Sharp Objects | The Allusionist | Ranger's House | Red Thread | Sabor...
This week, our what's on guide The Week in Colour previews HBO's latest spine-tingling series, a fascinating book about mazes, a very wordy podcast, a private art collection with a difference, and the Spanish restaurant everybody is talking about.
WATCH: Sharp Objects. From the director of Big Little Lies comes this new dark and twisted thriller with more than a hint of American gothic, a fabulous cast and eerily seductive cinematography. Part murder-mystery and part claustrophobic ghost story, the plot centres around young alcoholic newspaper reporter Camille (Amy Adams) needing to return to her childhood home, a spooky old mansion in small town Missouri, to investigate a murder. This is not exactly cosy, considering one of the rooms is a shrine to her sister who died during her childhood, while outside a seeming serial killer is on the loose, with local girls going missing and turning up dead. And creepiest of all, Camille’s mother (Patricia Clarkson) doesn’t seem too pleased to see her. Frosty, wealthy and brimming with malice, she goes about her business as a pillar of the local community while shedding hints she may be hiding some nasty secrets of her own. With surreal hallucinations and growing family tensions Camille begins to unravel in an atmosphere of heightened horror. Get ready for another gripping box-set addiction.
LISTEN: to The Allusionist. This is the most fascinating linguistics podcast out there, regularly taking word nerds on a vocabulary adventure with host Helen Zaltazman in conversation with a variety of special guests. Trace the origins and movements of different words, explore the threats of minority languages, discover the importance of ‘small talk’, learn how to swear properly, and analyse the language of online dating. Whether it’s discussing hyperbolic numerals or broadcasting from America’s second largest crossword puzzle tournament, The Allusionist explores the intricacies and evolution of language in a kajilion (yes, that’s a word) different ways. After a short break, the show is back with Shark Week, episode 81, with Zaltazman and special guest Hrishikesh Hirway of Song Exploder and The West Wing Weekly podcasts, answering listeners questions including the various theories on where and how the word ‘shark’ came from.
VISIT: Ranger’s House, Greenwich Park. Opening its doors to the public again last month, this picturesque Georgian house in Greenwich Park holds some wonderfully dark secrets. The Wernher Collection is one of the greatest private art collections in Europe and it includes diverse objects that share one unusual characteristic...their ‘splendid ugliness’. Amassed by the millionaire Victorian diamond dealer Sir Julius Wernher, this celebration of the beautiful and the macabre is a fascinating window into the darker side of art history. Stroll through gilded rooms filled with ornate and luxurious curiosities, which also include reminders of the transience of earthly beauty. One of the most striking is a piece of delicately carved ivory from around 1500, a dramatically morbid ‘before and after’ depiction of an aristocratic young woman, one side showing her in life, and the other, after death.
For more information on visiting and opening times go to http://www.english-heritage.org.uk/visit/places/rangers-house-the-wernher-collection/ and visit @EnglishHeritage on Twitter.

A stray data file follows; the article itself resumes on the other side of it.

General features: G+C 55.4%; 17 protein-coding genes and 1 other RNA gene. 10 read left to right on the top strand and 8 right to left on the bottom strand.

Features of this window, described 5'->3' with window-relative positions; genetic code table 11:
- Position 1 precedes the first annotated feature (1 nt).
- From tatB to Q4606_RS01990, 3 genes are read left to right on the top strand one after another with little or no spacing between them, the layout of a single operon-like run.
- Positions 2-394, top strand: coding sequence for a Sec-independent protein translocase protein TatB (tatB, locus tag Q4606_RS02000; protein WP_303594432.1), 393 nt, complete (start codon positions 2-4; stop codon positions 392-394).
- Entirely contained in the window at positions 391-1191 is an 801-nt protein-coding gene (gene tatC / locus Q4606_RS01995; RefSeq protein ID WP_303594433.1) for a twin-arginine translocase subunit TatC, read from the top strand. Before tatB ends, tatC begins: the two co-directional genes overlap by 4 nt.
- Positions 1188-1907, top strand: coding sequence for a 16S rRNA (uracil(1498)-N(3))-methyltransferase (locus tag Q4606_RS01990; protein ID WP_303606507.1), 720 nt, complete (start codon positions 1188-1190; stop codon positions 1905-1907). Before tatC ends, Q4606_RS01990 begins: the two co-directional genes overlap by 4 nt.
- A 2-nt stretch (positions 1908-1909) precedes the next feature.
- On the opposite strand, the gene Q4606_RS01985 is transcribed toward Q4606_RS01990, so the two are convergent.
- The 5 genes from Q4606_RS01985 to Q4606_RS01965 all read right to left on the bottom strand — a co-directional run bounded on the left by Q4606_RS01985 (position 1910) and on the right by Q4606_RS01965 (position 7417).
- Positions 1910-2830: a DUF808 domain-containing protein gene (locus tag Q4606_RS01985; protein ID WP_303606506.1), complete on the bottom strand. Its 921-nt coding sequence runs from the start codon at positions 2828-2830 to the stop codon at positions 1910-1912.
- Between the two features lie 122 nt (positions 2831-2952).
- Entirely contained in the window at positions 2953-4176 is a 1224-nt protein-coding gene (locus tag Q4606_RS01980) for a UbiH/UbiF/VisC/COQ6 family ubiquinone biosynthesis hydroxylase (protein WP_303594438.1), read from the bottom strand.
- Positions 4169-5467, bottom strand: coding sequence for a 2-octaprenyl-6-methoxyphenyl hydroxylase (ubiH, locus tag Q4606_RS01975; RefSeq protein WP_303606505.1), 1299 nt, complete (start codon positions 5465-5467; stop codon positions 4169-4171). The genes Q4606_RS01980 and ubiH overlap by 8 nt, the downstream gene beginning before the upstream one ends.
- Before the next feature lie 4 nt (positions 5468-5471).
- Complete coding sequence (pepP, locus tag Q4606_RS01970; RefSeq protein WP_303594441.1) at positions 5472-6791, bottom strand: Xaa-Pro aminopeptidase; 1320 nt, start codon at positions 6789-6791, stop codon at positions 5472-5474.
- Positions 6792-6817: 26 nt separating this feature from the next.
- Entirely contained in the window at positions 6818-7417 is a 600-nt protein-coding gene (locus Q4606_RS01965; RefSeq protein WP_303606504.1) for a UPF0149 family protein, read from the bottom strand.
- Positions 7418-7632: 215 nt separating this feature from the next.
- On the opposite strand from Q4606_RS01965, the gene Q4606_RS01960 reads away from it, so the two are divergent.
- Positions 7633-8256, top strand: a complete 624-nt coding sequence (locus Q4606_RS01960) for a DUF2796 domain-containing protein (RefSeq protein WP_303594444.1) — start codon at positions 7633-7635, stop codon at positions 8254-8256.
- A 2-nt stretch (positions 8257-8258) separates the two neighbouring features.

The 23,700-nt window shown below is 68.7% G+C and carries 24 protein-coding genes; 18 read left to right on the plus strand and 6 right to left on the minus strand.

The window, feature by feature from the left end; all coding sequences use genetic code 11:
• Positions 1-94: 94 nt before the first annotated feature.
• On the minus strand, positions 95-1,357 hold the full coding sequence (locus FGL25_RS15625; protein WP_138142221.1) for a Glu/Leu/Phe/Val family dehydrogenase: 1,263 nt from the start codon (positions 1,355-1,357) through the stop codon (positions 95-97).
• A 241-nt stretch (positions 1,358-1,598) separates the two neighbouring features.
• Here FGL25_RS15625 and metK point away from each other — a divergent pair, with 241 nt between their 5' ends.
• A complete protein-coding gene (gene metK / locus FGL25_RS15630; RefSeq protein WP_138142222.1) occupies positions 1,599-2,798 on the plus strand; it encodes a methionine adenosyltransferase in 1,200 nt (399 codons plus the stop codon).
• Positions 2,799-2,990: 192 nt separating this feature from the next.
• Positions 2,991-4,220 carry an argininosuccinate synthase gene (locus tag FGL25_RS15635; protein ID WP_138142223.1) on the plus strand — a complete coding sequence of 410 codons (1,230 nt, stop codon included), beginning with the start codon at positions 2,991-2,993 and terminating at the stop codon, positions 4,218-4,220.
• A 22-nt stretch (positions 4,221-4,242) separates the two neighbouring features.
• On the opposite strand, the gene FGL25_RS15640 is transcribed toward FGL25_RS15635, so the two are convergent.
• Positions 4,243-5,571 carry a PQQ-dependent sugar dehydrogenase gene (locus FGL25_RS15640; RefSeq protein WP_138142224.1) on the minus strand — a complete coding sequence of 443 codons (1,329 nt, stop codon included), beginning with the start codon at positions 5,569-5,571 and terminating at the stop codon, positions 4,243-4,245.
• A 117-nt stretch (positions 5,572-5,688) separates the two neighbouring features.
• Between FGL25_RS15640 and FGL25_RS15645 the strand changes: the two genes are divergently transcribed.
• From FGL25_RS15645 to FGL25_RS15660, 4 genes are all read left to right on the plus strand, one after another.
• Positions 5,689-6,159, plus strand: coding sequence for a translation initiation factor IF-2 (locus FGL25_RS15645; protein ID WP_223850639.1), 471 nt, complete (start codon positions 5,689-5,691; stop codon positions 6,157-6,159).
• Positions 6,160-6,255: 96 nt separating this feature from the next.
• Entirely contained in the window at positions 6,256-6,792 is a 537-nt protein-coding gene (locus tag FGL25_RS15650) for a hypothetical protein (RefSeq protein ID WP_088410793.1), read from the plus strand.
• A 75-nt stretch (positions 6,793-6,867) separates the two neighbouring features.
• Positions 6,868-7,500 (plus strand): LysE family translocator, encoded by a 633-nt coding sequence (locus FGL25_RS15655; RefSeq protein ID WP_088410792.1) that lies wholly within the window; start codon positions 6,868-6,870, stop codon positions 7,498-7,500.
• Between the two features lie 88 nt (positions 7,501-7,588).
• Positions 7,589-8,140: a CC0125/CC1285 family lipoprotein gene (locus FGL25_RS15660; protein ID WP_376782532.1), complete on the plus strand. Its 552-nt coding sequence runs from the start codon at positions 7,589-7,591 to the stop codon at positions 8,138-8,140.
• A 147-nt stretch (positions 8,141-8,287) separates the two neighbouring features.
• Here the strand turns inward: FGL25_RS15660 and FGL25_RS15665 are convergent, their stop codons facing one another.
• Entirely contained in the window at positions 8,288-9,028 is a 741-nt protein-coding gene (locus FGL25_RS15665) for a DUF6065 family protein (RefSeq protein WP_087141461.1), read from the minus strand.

READ: Red Thread: On Mazes and Labyrinths by Charlotte Higgins. Driven by a life-long obsession with mazes and labyrinths which was triggered by a childhood visit to the ancient Greek site of Knossos in Crete, the Guardian’s chief culture writer investigates the important role of mazes in her latest book. While highly personal and part-autobiographical, Red Thread explores the lines of mazes and labyrinths through gardens, art, literature, science, mythology and religion. From the history of Sir Arthur Evan’s famous Cretan excavations to interviews with the likes of Adrian Fisher, a builder of over 700 contemporary mazes, and studies on the great Spanish writer Jorge Luis Borges and Stanley Kubrick’s The Shining, the book’s intricately constructed narrative is itself designed to take readers on a dizzying maze-like voyage through time, dreams, fact and fiction.
DINE: Sabor, Mayfair. Spanish food lovers have been rejoicing at the opening of the capital’s hottest new Iberian spot, which perfectly captures the essence of Spanish cuisine. Launched by Nieves Barragan Mohacho and Jose Etura, the duo who were responsible for much of the success behind Barrafina, this delightful restaurant on Heddon Street whisks diners away on a culinary journey across the Iberian peninsula, from the Tapas bars of Andalucía through to the Asadors of Castille and the seafood restaurants of Galicia. The restaurant is split into three distinct areas: the counter, where diners are served on a first-come-first-served basis and can closely observe the chefs and the in-house fish mongers preparing dishes from a changing daily menu; the bar, where a dazzling range of Spanish vermouths, gins, txakolis, wines and beers are available alongside delicious tapas; and El Asador, where diners sit at large communal tables and enjoy hearty dishes from the traditional wood fired oven or large copper pans. If you make it upstairs to El Asador, try the Galician Octopus or the Castilian suckling pig, and make sure you leave room for dessert, as the sticky, rich and tasty bombas de chocolas will blow you away.
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